Alan is a web designer, living in London and married to Lana. But when Lana disappears, abandoning their eight-year-old son, Alan’s nightmare is just beginning. Forced to move to his sister’s country cottage, he struggles to rebuild his life. But on the eve of the move, he receives an email from someone in his past. The events that follow trigger a series of flashbacks, dragging Alan deeper into the past and danger.
I’m at that stage again, nearly a quarter of the way through a psychological thriller and wondering how to proceed. Instinct tells me I should concentrate on the central character himself – what he most wants, what he most fears, his conflicts, his hopes. In the past, I tended to give the other viewpoint characters (i.e. sister, best friend) too much space in the story, resulting in a piece of writing that had too many strands and confusing details.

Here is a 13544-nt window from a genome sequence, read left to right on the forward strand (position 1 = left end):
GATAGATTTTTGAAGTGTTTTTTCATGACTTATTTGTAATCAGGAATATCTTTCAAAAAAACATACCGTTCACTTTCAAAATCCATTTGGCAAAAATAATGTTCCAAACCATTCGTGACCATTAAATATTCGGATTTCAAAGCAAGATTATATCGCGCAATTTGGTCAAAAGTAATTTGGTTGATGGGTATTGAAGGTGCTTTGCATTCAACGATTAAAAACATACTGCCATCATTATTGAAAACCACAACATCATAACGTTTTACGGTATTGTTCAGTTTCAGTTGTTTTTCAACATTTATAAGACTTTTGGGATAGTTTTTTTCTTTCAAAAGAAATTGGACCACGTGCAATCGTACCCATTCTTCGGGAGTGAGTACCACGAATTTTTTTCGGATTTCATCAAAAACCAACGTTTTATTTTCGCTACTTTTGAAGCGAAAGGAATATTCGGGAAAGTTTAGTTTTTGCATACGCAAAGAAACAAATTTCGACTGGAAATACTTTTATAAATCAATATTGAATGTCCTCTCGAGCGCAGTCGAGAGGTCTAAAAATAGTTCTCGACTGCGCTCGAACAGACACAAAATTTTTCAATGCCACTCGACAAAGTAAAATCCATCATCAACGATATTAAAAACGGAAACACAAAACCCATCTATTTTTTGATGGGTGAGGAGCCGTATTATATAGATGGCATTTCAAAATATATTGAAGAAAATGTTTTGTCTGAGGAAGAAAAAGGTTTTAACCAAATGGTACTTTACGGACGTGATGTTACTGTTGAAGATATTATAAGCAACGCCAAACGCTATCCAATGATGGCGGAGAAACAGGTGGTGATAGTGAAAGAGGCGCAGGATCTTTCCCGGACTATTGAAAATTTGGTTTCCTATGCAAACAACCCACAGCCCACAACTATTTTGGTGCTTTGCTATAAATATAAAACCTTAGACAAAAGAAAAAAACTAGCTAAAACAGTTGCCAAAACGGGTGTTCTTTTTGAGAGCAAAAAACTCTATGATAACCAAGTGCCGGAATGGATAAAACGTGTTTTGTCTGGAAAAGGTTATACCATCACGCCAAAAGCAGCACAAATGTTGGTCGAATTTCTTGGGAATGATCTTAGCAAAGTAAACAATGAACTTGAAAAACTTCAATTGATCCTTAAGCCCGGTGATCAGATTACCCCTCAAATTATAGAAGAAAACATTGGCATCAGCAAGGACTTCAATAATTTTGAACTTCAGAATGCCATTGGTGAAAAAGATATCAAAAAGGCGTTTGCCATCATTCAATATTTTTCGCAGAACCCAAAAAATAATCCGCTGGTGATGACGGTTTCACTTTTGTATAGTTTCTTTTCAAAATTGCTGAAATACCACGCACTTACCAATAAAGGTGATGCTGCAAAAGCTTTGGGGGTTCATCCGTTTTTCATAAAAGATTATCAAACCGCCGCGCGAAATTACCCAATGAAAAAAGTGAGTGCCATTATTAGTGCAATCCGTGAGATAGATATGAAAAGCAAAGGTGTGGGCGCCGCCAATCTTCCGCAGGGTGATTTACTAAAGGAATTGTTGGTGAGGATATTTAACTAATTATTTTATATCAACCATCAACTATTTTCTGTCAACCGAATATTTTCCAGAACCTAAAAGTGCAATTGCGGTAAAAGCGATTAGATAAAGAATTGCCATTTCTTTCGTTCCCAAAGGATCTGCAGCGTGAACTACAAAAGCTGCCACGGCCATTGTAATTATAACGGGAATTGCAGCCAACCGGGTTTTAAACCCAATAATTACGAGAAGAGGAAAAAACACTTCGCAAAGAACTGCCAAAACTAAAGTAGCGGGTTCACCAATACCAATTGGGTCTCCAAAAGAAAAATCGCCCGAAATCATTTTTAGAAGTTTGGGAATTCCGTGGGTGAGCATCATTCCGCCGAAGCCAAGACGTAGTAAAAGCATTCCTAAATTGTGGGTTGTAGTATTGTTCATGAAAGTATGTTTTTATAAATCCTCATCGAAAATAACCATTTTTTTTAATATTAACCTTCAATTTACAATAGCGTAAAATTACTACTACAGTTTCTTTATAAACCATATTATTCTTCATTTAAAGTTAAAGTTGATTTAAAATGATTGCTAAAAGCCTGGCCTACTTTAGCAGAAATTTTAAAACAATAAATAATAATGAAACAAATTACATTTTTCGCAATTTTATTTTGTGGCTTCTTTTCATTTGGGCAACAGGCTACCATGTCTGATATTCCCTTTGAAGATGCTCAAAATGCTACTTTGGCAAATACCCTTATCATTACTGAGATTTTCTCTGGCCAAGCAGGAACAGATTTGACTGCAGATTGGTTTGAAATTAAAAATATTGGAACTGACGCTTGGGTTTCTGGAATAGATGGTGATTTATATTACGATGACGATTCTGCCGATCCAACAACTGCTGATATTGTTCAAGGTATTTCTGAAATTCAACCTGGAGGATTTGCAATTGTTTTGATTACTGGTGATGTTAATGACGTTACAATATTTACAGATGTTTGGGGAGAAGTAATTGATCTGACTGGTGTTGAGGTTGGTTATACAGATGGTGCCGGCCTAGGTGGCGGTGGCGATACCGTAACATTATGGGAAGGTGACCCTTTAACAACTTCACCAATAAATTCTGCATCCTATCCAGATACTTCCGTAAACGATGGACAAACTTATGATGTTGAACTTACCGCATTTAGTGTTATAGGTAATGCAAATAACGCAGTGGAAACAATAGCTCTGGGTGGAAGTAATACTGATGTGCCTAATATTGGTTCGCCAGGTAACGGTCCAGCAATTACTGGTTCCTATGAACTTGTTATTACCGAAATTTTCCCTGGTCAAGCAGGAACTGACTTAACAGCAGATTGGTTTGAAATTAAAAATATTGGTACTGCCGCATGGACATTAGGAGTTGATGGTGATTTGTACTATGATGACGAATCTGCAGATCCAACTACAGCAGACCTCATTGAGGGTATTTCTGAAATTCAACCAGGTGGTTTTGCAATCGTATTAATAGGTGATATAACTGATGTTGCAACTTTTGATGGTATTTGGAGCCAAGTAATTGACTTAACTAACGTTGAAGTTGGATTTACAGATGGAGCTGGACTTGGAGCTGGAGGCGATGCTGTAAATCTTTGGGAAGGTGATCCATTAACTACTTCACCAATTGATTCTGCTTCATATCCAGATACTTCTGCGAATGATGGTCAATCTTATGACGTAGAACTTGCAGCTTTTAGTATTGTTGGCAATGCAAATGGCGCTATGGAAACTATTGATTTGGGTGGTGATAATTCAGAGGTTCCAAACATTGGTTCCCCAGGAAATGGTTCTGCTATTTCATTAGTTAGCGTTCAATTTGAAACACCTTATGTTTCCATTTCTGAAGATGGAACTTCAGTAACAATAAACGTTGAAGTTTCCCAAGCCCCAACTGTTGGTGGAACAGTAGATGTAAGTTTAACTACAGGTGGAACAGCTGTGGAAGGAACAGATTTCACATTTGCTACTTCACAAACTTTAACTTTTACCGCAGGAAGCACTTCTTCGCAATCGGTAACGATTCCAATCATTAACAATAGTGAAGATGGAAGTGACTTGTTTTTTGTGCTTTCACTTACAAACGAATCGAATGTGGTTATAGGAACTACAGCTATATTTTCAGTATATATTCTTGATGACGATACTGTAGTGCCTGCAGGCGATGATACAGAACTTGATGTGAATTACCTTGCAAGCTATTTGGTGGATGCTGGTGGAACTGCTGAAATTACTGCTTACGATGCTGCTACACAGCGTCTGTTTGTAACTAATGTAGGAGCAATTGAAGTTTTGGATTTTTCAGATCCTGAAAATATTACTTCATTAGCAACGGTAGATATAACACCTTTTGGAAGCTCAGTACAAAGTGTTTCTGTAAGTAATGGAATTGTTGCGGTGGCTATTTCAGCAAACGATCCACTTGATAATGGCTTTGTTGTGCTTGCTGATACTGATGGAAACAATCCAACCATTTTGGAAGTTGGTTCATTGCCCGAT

I’ve found that holding back on important disclosures and letting the reader make the connections allows the story to unfold. To do this, I’m writing many of the scenes from scratch with the central story questions in mind, rather than relying on previous drafts.
The novel also includes some memory flashbacks and instances where the character confuses significant childhood memories – this is the part I’ve reached in the story. I feel the novel is taking shape, but it’s a long and tedious process.
Finally, I’m experimenting with present tense in all the viewpoint narratives – that’s first person present tense for the central character and third person present tense for the other viewpoints.